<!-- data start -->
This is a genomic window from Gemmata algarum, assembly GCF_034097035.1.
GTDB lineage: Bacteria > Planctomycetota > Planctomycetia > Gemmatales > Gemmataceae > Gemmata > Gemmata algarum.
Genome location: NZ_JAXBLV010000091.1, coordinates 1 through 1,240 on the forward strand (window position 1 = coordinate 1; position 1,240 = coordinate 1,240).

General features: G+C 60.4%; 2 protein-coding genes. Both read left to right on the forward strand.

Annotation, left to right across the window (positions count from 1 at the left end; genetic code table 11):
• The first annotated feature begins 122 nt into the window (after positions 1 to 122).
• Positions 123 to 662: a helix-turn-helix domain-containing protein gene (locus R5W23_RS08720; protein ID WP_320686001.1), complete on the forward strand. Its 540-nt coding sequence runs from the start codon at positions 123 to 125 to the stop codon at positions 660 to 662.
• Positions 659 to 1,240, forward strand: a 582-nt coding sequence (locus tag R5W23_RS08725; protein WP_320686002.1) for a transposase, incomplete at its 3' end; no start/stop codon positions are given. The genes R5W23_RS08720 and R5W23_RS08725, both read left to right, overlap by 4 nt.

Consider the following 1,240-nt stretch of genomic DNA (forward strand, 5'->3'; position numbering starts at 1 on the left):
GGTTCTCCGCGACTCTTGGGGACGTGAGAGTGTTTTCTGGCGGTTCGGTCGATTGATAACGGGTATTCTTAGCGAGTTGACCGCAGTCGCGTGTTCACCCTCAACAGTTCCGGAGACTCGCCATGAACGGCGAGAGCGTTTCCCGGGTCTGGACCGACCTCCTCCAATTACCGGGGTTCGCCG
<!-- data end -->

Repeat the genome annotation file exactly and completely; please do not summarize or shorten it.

This is a genomic window from Gemmata algarum, assembly GCF_034097035.1.
GTDB lineage: Bacteria > Planctomycetota > Planctomycetia > Gemmatales > Gemmataceae > Gemmata > Gemmata algarum.
Genome location: NZ_JAXBLV010000091.1, coordinates 1 through 1,240 on the forward strand (window position 1 = coordinate 1; position 1,240 = coordinate 1,240).

General features: G+C 60.4%; 2 protein-coding genes. Both read left to right on the forward strand.

Annotation, left to right across the window (positions count from 1 at the left end; genetic code table 11):
• The first annotated feature begins 122 nt into the window (after positions 1 to 122).
• Positions 123 to 662: a helix-turn-helix domain-containing protein gene (locus R5W23_RS08720; protein ID WP_320686001.1), complete on the forward strand. Its 540-nt coding sequence runs from the start codon at positions 123 to 125 to the stop codon at positions 660 to 662.
• Positions 659 to 1,240, forward strand: a 582-nt coding sequence (locus tag R5W23_RS08725; protein WP_320686002.1) for a transposase, incomplete at its 3' end; no start/stop codon positions are given. The genes R5W23_RS08720 and R5W23_RS08725, both read left to right, overlap by 4 nt.

Consider the following 1,240-nt stretch of genomic DNA (forward strand, 5'->3'; position numbering starts at 1 on the left):
GGTTCTCCGCGACTCTTGGGGACGTGAGAGTGTTTTCTGGCGGTTCGGTCGATTGATAACGGGTATTCTTAGCGAGTTGACCGCAGTCGCGTGTTCACCCTCAACAGTTCCGGAGACTCGCCATGAACGGCGAGAGCGTTTCCCGGGTCTGGACCGACCTCCTCCAATTACCGGGGTTCGCCG